Olost > La Molina 180.2km
With just over 4000m of climbing, this is a tough day in the saddle. The race finishes with La Molina, a climb that rarely causes gaps between the best riders, but it all depends on how the climb is ridden.
A lovely day.
This is Coll de la Creuta, it’s the only HC climb in the stage. It’s not the hardest climb in the world, but it is long.
La Molina is a climb that’s always used in this race, almost all the riders in the bunch will know it. The opening 6km averages 7.3%, this is where damage can be done, but the problem is the final 6km of the stage, it’s relatively easy, with a downhill section too. The rise to the line is tough, it suits the explosive climbers.
Who’s going to chase the break? Just 19 riders are withing 2 minutes of Roglič, the breakaway riders will be sensing a big chance to take the stage. It’s all to do with who’s in the move, that will determine how far they go. Take a rider like Guillaume Martin, he sits 2:51 down, but given his climbing pedigree, his presence would likely see Jumbo-Visma chase it down. If the break doesn’t contain a perceived GC threat, it’s got a good chance of going all the way.
Jumbo-Visma don’t need to chase, they’ll be keen on saving as many men as possible for the second half of the stage. Soudal – Quick Step could be interested in setting up a stage win for Evenepoel, but as this is a demanding stage, teams will need to be careful in terms of the workload their domestiques need to get through, it’s only stage 3 after all.
Once on La Molina, we’ll see another big GC fight. Evenepoel looked nice and strong today, but he didn’t ride a clever race, he needs to go back to the drawing board as Roglič is a hard man to beat. This isn’t a climb where the top riders usually drop each other, but little gaps can be created in the final 200m. With both Ciccone and Evenepoel sitting just 6 seconds behind Roglič, the sprint to the line will be very important.
The other thing to look for is a late attack. If the break is caught and the stage win is up for grabs, it’s a great chance for someone to jump away when the domestiques are used up. Ben O’Connor did this to perfection last year, it wouldn’t be a surprise to see a similar move taking the win this time round, especially as Roglič and Evenepoel seem focused on each other.
Remco Evenepoel – looked very strong today but made tactical mistakes. Yes, everyone was looking at him, but after he attacked, he continued on the front until the final 100m. The team will have to think about how they can approach this stage, the good news is Van Wilder is also looking strong and he can last deep into the finale, the bad news is the sprinting speed of Roglič and Ciccone. Winning this stage won’t be easy, but he does have good legs.
Primož Roglič – that was an impressive climb by him today, I get the feeling he’s not far from his best. This is a stage that suits him, but he must be a little worried about his lack of support today. When Bahrain lifted the pace, Roglič only had Kuss for company, that needs to be improved, especially in a stage like this where late attacks often come. The final kilometre screams his name, he’ll start as the favourite.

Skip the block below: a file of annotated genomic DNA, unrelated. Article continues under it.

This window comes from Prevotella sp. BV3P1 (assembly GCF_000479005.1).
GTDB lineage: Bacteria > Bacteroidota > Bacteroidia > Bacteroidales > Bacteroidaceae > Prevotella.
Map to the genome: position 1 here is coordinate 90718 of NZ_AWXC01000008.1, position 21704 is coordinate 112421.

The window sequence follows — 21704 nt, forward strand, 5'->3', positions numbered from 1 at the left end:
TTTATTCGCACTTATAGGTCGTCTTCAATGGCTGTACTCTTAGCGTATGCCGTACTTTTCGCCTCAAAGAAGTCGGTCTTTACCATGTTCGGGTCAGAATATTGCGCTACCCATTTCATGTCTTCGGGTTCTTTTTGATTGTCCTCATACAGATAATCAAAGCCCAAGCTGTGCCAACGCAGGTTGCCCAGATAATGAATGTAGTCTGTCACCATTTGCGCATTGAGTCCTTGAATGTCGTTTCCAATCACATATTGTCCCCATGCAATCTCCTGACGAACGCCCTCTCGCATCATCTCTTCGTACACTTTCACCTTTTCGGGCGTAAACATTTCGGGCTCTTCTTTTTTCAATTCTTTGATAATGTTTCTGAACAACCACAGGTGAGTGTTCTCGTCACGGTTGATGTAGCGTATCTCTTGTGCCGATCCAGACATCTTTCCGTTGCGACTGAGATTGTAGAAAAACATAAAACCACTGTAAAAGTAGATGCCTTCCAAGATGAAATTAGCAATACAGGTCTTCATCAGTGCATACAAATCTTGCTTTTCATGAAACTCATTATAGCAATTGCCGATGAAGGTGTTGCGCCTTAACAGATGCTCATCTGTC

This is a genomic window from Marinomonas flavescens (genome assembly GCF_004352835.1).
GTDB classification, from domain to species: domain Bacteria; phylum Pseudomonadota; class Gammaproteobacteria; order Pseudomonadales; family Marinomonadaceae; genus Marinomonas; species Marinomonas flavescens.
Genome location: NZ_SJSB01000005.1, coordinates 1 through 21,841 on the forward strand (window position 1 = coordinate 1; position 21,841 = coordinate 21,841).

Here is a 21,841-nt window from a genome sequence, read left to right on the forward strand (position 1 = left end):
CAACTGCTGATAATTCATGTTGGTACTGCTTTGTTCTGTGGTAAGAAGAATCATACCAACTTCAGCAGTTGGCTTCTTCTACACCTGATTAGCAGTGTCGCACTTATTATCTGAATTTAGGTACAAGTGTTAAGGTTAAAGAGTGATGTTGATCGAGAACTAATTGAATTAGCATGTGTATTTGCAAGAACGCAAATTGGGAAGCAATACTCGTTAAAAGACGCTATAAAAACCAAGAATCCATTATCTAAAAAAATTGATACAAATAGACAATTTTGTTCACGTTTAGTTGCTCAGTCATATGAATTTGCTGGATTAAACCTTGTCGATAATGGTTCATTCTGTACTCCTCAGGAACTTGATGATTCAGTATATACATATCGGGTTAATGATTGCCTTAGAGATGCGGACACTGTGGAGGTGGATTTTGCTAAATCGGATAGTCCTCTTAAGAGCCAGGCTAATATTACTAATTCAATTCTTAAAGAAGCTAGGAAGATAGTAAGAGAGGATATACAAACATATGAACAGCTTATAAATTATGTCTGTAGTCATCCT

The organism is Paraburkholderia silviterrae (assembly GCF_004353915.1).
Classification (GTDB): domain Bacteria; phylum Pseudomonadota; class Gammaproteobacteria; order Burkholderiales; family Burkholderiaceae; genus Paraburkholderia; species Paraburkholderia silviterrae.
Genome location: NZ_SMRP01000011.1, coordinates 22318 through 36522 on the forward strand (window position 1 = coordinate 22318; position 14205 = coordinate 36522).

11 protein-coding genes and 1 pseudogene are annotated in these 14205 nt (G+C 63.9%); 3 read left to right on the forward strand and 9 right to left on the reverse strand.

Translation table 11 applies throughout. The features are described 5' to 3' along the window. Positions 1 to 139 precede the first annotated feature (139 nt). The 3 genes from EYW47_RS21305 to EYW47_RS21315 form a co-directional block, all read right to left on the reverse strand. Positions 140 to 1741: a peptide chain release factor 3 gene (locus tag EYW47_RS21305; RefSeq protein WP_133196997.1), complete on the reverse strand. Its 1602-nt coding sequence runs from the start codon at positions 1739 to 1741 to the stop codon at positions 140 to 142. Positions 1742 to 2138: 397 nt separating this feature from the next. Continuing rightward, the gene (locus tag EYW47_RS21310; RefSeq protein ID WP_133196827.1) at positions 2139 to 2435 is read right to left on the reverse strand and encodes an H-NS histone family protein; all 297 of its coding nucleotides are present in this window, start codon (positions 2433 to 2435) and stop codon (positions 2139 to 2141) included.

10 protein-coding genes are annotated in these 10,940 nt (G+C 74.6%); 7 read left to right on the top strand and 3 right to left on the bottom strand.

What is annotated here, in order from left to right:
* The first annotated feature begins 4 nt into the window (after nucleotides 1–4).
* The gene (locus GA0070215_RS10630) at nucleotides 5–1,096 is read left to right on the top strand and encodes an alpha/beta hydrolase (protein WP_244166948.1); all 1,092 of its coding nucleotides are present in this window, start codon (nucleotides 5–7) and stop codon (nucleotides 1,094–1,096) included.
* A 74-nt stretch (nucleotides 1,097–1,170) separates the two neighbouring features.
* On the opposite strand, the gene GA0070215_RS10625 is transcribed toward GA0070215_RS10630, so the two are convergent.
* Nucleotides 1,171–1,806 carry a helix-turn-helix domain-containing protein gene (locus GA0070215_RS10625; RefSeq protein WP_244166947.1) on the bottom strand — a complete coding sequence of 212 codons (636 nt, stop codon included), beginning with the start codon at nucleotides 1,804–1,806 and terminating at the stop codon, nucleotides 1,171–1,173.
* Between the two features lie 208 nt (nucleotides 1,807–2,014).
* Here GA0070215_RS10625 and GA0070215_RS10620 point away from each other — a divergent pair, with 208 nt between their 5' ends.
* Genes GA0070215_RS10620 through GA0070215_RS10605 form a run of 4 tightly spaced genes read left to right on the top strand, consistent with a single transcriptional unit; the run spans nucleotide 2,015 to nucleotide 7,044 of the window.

Giulio Ciccone – I didn’t think he’d be up there today, but what a climb. He comfortably sat in Remco’s wheel when he was attacking, he never looked in danger. The Italian is looking back to his best, maybe even better than he’s ever been before. Given the way he’s climbing, and sprinting, a second win is within his grasp.
Adam Yates – despite crashing on Monday, he was looking strong today. As he sits way down on GC, it’s all set up for him to attack in the closing stages and take a solo win. His GC position means he could get freedom, but that’s not a foregone conclusion. If he leaves it too late, those fighting for the stage will chase, but if he goes too early teams will have domestiques to chase him. He’s got the legs but needs to time his attack to perfection.
Marc Soler – with everyone expecting a Yates attack, Soler could well surprise. The local would love to win, and he’s never scared to attack. UAE have three options for the win, given the nature of the finish they should be first home.
Michael Woods – a good finish for him and his form is growing.
Gino Mäder – breakaway hopeful number 1.
Antonio Pedrero – breakaway hopeful number 2.
Oscar Onley – breakaway hopeful number 3.
Wout Poels – breakaway hopeful number 4.
My gut says the break won’t win, it’s likely to contain someone who is too much of a threat to Roglič. I think the finish is set up for a late attacker to take the day.
I’ll take a win for Marc Soler.
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